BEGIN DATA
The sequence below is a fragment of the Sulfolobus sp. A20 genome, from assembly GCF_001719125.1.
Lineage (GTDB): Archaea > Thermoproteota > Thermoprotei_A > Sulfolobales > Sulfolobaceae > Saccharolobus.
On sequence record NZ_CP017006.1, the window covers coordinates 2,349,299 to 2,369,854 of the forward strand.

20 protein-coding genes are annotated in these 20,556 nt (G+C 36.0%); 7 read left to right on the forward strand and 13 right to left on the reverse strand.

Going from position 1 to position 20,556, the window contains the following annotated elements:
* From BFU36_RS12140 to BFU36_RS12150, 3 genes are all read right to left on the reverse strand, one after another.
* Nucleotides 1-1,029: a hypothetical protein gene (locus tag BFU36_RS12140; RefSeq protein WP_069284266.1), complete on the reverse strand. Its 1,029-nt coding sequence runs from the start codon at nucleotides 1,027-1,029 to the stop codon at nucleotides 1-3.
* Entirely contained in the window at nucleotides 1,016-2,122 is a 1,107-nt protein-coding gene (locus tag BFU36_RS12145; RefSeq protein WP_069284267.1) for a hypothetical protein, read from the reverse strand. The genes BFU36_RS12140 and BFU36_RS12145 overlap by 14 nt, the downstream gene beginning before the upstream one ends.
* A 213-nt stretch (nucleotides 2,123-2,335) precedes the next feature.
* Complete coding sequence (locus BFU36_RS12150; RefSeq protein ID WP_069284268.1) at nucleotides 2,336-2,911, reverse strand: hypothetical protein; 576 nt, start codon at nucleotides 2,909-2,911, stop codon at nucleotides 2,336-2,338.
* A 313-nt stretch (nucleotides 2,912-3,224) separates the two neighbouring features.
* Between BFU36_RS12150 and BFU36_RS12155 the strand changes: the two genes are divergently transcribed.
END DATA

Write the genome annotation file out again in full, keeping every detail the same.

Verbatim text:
The sequence below is a fragment of the Sulfolobus sp. A20 genome, from assembly GCF_001719125.1.
Lineage (GTDB): Archaea > Thermoproteota > Thermoprotei_A > Sulfolobales > Sulfolobaceae > Saccharolobus.
On sequence record NZ_CP017006.1, the window covers coordinates 2,349,299 to 2,369,854 of the forward strand.

20 protein-coding genes are annotated in these 20,556 nt (G+C 36.0%); 7 read left to right on the forward strand and 13 right to left on the reverse strand.

Going from position 1 to position 20,556, the window contains the following annotated elements:
* From BFU36_RS12140 to BFU36_RS12150, 3 genes are all read right to left on the reverse strand, one after another.
* Nucleotides 1-1,029: a hypothetical protein gene (locus tag BFU36_RS12140; RefSeq protein WP_069284266.1), complete on the reverse strand. Its 1,029-nt coding sequence runs from the start codon at nucleotides 1,027-1,029 to the stop codon at nucleotides 1-3.
* Entirely contained in the window at nucleotides 1,016-2,122 is a 1,107-nt protein-coding gene (locus tag BFU36_RS12145; RefSeq protein WP_069284267.1) for a hypothetical protein, read from the reverse strand. The genes BFU36_RS12140 and BFU36_RS12145 overlap by 14 nt, the downstream gene beginning before the upstream one ends.
* A 213-nt stretch (nucleotides 2,123-2,335) precedes the next feature.
* Complete coding sequence (locus BFU36_RS12150; RefSeq protein ID WP_069284268.1) at nucleotides 2,336-2,911, reverse strand: hypothetical protein; 576 nt, start codon at nucleotides 2,909-2,911, stop codon at nucleotides 2,336-2,338.
* A 313-nt stretch (nucleotides 2,912-3,224) separates the two neighbouring features.
* Between BFU36_RS12150 and BFU36_RS12155 the strand changes: the two genes are divergently transcribed.